(For those of you following at home, the only true part of that was that Marx published the Communist Manifesto.)

Right, so…Marx’s seminal political work was published in a vacuum and pretty much collected dust until it was brushed off by Russian and German revolutionaries much later on. But the uprisings throughout Europe made him extremely prescient. Workers were revolting against increasingly brutal working conditions in the new urban factory settings toward the end of the First Industrial Revolution. Economic crisis gripped the European economies and led to widespread starvation and dislocation, which manifested in worker revolts in disparate parts of the continent.

Throughout what I’m referring to as the “critique period,” from New Harmony in 1825 to a historical turning point in 1870, we’ve thus far examined the works of Marx and John Stuart Mill, who were working in parallel. What happened from 1848 to 1870 in the second half of the critique period was a gradual coalescence of political thinking.

This merger of interests and observations helped formulate more specific and practical philosophies. With peasants moving into the working class, accessing education and participating in the capitalist economy, there was a sense among socialist theorists that the ideas that once existed in journals and scholarly outlets might somehow come to life.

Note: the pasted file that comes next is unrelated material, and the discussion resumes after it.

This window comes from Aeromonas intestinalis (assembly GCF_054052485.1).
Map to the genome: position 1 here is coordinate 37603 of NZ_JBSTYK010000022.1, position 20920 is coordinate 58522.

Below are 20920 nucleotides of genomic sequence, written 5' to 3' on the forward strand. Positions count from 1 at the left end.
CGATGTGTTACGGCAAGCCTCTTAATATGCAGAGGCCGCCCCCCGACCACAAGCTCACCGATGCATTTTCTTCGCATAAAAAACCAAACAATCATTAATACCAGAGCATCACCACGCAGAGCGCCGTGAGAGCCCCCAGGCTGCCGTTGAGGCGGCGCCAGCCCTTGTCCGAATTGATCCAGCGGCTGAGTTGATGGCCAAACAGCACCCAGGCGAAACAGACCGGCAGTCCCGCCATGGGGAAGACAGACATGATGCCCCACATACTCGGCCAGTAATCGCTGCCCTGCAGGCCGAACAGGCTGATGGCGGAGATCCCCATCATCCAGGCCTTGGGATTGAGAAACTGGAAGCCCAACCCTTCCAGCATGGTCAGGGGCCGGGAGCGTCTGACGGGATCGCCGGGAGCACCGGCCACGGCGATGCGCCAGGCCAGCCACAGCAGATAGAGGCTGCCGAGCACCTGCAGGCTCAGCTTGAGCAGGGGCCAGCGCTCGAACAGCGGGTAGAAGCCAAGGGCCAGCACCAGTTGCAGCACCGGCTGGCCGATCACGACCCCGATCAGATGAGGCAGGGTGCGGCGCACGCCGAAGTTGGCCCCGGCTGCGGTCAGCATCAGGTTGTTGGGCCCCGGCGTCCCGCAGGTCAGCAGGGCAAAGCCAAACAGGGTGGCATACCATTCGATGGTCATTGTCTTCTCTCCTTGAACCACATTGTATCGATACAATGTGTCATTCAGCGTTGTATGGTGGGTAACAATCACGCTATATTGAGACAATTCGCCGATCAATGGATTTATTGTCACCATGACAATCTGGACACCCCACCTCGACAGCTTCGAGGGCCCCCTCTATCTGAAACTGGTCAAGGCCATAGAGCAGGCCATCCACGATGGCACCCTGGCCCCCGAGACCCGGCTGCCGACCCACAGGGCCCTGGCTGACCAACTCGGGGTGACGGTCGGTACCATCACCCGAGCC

But how? And where?

Two intellectuals who sought to answer these questions were Pierre-Joseph Proudhon and Mikhail Bakunin. While Marx deserves to live in the public consciousness as one of the great intellectuals in human history, in socialist circles, Proudhon and Bakunin were far more influential during their lifetimes and probably contributed more to the practical aspects of socialist theory that have endured. I’ll leave it to academics to answer why Marx emerged as the most notable of all the theorists, which is not to take anything away from his scholarship; it’s just a fascinating twist of history that’s above my pay grade.